Friday, December 17, 2004

"Just Say No" to bad drugs

A Pfizer study released today suggested an increased cardiovascular risk for Celebrex, a drug in the same "cox-2 inhibitor" group as Vioxx, a drug that was withdrawn by Merck in September over similar concerns. The Pfizer statement:
As reported to Pfizer by the Data Safety and Monitoring Board, one of the studies (the APC cancer trial) demonstrated an increased cardiovascular risk over placebo, while the other trial (the PreSAP cancer trial) revealed no greater cardiovascular risk than placebo,” the statement said.

“These clinical trial results are new. The cardiovascular findings in one of the studies (APC) are unexpected and not consistent with the reported findings in the second study (PreSAP). Pfizer is taking immediate steps to fully understand the results and rapidly communicate new information to regulators, physicians and patients around the world,” said Hank McKinnell, Pfizer chairman and chief executive officer.

At the same time, reports are also coming to light that almost 20% of FDA scientists surveyed in 2002 feel that they
"were pressured to approve or recommend approval of a medicine despite their reservations about the drug's risks or effectiveness, according to documents made public on Thursday."

The article goes on to decry this apparent problem of oversight:
"Also, two-thirds of the scientists questioned by the Department of Health and Human Services' inspector general said they lacked full confidence in the FDA's ability to monitor side effects of prescription drugs after they hit the market.

The survey shows at least some government scientists backed accusations last month by FDA safety officer Dr. David Graham, who told a Senate hearing he had felt pressured to water down safety concerns about Merck & Co. Inc.'s painkiller Vioxx. The drug was pulled from the market Sept. 30 over links to heart attacks and strokes.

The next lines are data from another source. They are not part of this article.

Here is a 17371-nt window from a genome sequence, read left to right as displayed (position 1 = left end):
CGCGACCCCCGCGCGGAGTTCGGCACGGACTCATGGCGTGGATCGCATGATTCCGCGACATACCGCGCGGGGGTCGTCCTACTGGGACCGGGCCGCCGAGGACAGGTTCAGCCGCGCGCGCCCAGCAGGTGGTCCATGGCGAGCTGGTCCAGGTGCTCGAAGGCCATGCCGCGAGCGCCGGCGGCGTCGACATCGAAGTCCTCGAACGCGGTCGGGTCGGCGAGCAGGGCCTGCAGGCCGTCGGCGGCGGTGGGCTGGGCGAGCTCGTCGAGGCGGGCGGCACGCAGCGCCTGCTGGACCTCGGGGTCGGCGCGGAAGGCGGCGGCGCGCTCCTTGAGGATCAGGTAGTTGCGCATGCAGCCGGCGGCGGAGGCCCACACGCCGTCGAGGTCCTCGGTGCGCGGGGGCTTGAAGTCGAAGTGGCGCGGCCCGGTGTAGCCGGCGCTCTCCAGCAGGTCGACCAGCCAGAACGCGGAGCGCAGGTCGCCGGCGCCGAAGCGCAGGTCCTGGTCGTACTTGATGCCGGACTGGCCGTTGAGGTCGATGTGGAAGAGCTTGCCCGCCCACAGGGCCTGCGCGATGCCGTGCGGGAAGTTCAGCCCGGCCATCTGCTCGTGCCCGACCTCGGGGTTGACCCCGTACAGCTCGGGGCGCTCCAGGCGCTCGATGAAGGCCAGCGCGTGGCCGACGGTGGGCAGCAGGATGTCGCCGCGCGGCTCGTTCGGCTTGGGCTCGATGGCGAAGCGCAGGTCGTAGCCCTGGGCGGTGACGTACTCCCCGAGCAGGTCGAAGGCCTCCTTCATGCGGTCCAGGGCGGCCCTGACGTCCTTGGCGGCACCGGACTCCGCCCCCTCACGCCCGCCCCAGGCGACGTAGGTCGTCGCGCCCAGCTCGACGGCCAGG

Although the FDA agreed with Mr. Graham, he went on to point out:

"...the survey "confirms that the FDA is more interested in taking care of business clients than it is in taking care of the American people." Safety "is not given the priority it deserves" while the agency focuses on approving drug company applications to market new medicines, he said."

This report did not come from some "liberal" think-tank; it was released by the Department of Health and Human Services Inspector General.

During the second Bush-Kerry debate, President Bush emphasized what he called his priority for safe drugs. Discussing reimportation of drugs from Canada, he stated:
"I just want to make sure they're safe. When a drug comes in from Canada, I want to make sure it cures you and doesn't kill you. And that's why the FDA and that's why the surgeon general are looking very carefully to make sure it can be done in a safe way. I've got an obligation to make sure our government does everything we can to protect you."

Clearly, protecting the consumer is not the highest priority for this Administration.

The Cato Institute, a well-known conservative think-tank, has expressed the philosophy about FDA regulation in a recent article where it was written:
"The next greatest regulatory cost, according to Conover, is imposed by the Food and Drug Administration, which regulates medicines and medical devices. The FDA has long been criticized for delays in approving new medicines and for preventing patients from trying new therapies. Conover estimates those delays impose a net annual cost of $41.8 billion.

A sensible way to cut down on unnecessary delays would be to let independent private agencies certify the effectiveness of new medicines, just as they now certify effectiveness for new uses of existing medicines. Yet neither Bush nor Kerry has issued a proposal that would reduce the lives lost to the FDA's delays or reduce the costs the FDA builds into the prices of prescription drugs.